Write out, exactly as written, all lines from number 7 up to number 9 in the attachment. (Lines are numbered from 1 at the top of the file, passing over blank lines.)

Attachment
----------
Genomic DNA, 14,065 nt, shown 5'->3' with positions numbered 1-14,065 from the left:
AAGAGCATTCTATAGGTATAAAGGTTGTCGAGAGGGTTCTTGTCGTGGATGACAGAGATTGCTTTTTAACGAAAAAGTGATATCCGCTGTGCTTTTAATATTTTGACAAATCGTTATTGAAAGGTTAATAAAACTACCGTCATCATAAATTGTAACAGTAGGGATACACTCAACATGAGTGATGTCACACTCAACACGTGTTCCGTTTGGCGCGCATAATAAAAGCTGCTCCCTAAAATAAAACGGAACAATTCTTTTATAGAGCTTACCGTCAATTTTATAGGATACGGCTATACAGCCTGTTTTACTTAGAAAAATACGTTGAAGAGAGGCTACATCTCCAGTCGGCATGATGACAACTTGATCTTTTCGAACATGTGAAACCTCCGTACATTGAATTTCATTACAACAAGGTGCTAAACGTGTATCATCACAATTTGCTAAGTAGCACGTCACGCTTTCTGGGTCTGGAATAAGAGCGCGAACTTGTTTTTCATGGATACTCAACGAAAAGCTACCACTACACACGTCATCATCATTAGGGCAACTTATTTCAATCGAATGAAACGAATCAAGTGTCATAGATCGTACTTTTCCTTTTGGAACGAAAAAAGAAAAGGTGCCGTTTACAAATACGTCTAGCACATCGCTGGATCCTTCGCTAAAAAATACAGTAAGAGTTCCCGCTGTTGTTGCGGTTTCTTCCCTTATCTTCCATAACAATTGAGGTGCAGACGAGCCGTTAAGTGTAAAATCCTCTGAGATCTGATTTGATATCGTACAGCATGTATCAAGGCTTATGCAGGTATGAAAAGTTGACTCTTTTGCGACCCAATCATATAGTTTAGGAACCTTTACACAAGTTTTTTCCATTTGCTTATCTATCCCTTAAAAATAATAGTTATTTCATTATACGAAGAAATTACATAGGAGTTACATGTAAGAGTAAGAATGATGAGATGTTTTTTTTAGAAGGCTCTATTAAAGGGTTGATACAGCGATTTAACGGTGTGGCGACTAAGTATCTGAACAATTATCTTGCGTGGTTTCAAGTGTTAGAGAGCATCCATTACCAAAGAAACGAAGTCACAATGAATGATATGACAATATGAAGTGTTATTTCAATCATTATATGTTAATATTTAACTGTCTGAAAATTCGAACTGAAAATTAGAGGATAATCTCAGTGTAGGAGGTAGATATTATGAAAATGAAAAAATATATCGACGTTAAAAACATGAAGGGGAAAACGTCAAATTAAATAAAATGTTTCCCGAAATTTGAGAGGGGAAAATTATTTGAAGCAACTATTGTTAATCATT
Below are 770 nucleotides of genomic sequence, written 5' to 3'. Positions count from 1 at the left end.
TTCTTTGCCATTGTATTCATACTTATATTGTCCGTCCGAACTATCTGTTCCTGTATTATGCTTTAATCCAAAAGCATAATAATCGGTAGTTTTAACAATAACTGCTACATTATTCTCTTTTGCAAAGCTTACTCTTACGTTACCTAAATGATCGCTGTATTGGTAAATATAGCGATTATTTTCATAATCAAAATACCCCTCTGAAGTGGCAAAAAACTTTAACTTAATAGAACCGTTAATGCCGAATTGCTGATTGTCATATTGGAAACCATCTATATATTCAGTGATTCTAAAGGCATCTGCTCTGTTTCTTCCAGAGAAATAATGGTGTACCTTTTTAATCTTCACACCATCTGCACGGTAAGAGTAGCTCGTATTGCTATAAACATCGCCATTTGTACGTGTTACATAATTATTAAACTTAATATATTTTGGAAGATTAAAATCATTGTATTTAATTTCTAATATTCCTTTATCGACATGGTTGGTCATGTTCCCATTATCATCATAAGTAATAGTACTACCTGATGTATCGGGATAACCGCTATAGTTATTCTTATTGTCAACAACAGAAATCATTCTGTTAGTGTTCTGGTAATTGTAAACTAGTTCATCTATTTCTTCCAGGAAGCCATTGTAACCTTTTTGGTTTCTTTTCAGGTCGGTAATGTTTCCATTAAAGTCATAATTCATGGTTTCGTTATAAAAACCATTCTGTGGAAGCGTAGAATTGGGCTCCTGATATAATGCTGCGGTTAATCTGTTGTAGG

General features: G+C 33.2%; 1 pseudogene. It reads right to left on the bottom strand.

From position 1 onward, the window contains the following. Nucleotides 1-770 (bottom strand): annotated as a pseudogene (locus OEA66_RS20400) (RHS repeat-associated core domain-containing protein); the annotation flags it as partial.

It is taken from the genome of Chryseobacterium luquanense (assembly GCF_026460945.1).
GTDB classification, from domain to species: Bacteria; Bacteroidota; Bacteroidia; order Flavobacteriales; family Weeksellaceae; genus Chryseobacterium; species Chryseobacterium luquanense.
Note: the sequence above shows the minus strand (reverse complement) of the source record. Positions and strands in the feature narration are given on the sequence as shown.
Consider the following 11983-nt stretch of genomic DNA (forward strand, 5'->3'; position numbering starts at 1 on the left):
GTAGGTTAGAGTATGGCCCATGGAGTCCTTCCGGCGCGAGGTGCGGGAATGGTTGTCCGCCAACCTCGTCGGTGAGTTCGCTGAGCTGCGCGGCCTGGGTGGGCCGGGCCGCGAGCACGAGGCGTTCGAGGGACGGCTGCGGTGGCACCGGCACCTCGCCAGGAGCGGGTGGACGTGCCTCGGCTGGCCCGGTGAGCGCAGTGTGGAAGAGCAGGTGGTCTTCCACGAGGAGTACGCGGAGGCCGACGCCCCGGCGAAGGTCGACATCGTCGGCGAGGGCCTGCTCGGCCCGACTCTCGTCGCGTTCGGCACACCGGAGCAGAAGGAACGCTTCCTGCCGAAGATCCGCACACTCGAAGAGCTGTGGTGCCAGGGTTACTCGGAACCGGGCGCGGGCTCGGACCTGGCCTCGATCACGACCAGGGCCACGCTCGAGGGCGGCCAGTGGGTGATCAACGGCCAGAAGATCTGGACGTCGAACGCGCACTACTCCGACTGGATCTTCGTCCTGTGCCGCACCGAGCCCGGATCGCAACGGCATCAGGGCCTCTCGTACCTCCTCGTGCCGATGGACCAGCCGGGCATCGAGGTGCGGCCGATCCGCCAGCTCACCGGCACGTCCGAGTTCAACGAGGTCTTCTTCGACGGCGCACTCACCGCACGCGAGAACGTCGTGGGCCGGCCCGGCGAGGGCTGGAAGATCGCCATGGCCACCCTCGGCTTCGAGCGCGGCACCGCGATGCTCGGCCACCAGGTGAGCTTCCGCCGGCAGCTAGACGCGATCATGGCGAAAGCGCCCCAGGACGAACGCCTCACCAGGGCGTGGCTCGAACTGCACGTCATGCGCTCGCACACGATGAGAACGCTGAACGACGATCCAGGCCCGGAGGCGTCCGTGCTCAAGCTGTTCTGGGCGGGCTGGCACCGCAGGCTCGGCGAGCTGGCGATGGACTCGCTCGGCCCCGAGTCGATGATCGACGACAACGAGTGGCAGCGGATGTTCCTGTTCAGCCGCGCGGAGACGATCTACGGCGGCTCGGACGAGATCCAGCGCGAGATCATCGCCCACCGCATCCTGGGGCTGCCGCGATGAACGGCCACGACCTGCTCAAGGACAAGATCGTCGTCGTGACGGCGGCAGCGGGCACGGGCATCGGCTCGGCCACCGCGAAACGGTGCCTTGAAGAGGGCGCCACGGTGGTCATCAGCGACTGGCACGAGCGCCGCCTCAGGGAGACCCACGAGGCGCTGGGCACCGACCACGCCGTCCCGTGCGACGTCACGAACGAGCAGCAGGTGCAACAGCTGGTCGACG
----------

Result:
It is taken from the genome of Chryseobacterium luquanense (assembly GCF_026460945.1).
GTDB classification, from domain to species: Bacteria; Bacteroidota; Bacteroidia; order Flavobacteriales; family Weeksellaceae; genus Chryseobacterium; species Chryseobacterium luquanense.
Note: the sequence above shows the minus strand (reverse complement) of the source record. Positions and strands in the feature narration are given on the sequence as shown.